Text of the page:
How To Be Good At (just about) Anything

By Cody Sowa

 I’ll start out with one of the most important parts. Pick something you want to do or learn that you are genuinely interested in. There’s not much of a point in learning something that you hate or have zero passion for. 

  1. Now for the fun part. The first thing I do when trying to learn something new is to drop all of my Instagram and social expectations at the door. I usually find something I want to learn on one of the many social platforms and become intrigued. The problem with that is most of the people are not putting their first few attempts on social media. Rather, they practice and wait until their new skill has developed to an impressive level before showing the virtual world. So, start by understanding that you’re going to be less than social media adequate for a little while. If it were easier, then everyone would be doing it already. 
  1. I use the internet and those dangerous social platforms to find both inspiration and the niche or style that intrigues me the most. We are incredibly lucky to live in a world with inspiration at our fingertips. Use it, but use it wisely. Resist the urge to hold your attempts next to those of the inspo that you’ve found.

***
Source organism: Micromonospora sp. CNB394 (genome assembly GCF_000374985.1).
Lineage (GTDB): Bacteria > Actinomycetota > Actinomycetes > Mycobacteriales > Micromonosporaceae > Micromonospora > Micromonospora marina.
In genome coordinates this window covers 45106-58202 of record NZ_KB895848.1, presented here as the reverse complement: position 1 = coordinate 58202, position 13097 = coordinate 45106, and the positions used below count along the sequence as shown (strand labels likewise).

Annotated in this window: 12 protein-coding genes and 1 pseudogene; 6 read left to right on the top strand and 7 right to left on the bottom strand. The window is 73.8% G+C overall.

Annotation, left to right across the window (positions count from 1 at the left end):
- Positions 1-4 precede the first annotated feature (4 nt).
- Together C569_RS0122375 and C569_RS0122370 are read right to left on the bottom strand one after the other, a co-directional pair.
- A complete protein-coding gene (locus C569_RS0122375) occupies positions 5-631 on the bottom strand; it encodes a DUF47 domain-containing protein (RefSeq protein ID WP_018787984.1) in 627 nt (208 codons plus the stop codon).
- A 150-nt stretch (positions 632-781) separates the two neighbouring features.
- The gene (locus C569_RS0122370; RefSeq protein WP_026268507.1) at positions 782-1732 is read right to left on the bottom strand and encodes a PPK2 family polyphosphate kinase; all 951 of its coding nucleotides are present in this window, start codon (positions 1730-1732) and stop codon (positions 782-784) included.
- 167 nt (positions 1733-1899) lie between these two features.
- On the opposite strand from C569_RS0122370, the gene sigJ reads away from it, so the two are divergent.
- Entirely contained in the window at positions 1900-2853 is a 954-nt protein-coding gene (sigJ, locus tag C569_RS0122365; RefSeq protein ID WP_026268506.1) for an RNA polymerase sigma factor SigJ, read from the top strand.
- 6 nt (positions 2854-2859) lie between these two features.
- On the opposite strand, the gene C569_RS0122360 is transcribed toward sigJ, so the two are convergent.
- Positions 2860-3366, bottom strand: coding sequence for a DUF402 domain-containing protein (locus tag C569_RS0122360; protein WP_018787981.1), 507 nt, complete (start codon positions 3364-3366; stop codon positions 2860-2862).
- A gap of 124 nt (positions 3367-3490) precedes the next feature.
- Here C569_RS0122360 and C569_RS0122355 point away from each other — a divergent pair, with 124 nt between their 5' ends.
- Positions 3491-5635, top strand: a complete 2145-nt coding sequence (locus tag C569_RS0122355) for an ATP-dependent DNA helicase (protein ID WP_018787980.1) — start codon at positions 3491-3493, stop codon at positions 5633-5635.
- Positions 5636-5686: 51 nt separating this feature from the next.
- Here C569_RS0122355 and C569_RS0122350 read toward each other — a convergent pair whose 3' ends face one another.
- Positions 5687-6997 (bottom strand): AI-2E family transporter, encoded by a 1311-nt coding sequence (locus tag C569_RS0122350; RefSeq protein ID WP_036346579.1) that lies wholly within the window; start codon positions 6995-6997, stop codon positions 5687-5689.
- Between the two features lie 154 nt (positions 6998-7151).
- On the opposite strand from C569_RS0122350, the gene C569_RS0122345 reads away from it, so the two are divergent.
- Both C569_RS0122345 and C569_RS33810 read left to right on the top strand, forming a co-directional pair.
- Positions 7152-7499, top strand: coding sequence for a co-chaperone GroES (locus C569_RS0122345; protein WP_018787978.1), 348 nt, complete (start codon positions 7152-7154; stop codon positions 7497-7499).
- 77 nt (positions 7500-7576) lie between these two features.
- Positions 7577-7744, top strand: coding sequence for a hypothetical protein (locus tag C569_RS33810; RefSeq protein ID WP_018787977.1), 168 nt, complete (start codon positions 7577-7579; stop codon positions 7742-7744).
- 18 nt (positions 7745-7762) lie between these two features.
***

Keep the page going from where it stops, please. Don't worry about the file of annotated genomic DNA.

1. If it’s not a potentially dangerous activity or requiring equipment that can cause bodily harm or death, then jump right in and try without looking up tutorials or instructions. Exercise your brain and learn to think through processes that you have no experience with. It’s great practice for ‘real life’ situations. If the activity or equipment has potential harmful or deadly outcomes, then do some instructional research first. You’ll have a much harder time getting good at something if you end up getting injured while learning. It’s tough to keep your motivation going if you end up spending future attempts at the activity while battling the negative connotations that came from an accident injury. It is also tough to continue the learning process if you’re missing a finger or two (or worse). 
  1. Share your first attempt with a friend or family member and get outside feedback. If you’re brave, post it on the social channel(s) of your choice and get other people’s thoughts. Be more careful with this one, mainly because I’ve noticed that many people on social media are more judgmental and can be fairly negative for no reason. Write down the feedback from others, then write down steps for making improvements. 

Everything has a learning curve. It’s shorter and longer for certain people based on factors that can’t be measured. Be patient with yourself, but also be realistic. If you struggle with something for longer than you think is necessary, then hire a professional to teach you. The only thing stopping you from being good or great at something is….. YOU. Now go have some fun and learn something new. 

P.S. I needed a new desk as well as a headboard. They aren’t perfect and I learned a lot, but I’d rather have a less than perfect version of something that I built/made myself than a perfect looking store-bought version. Personal preference.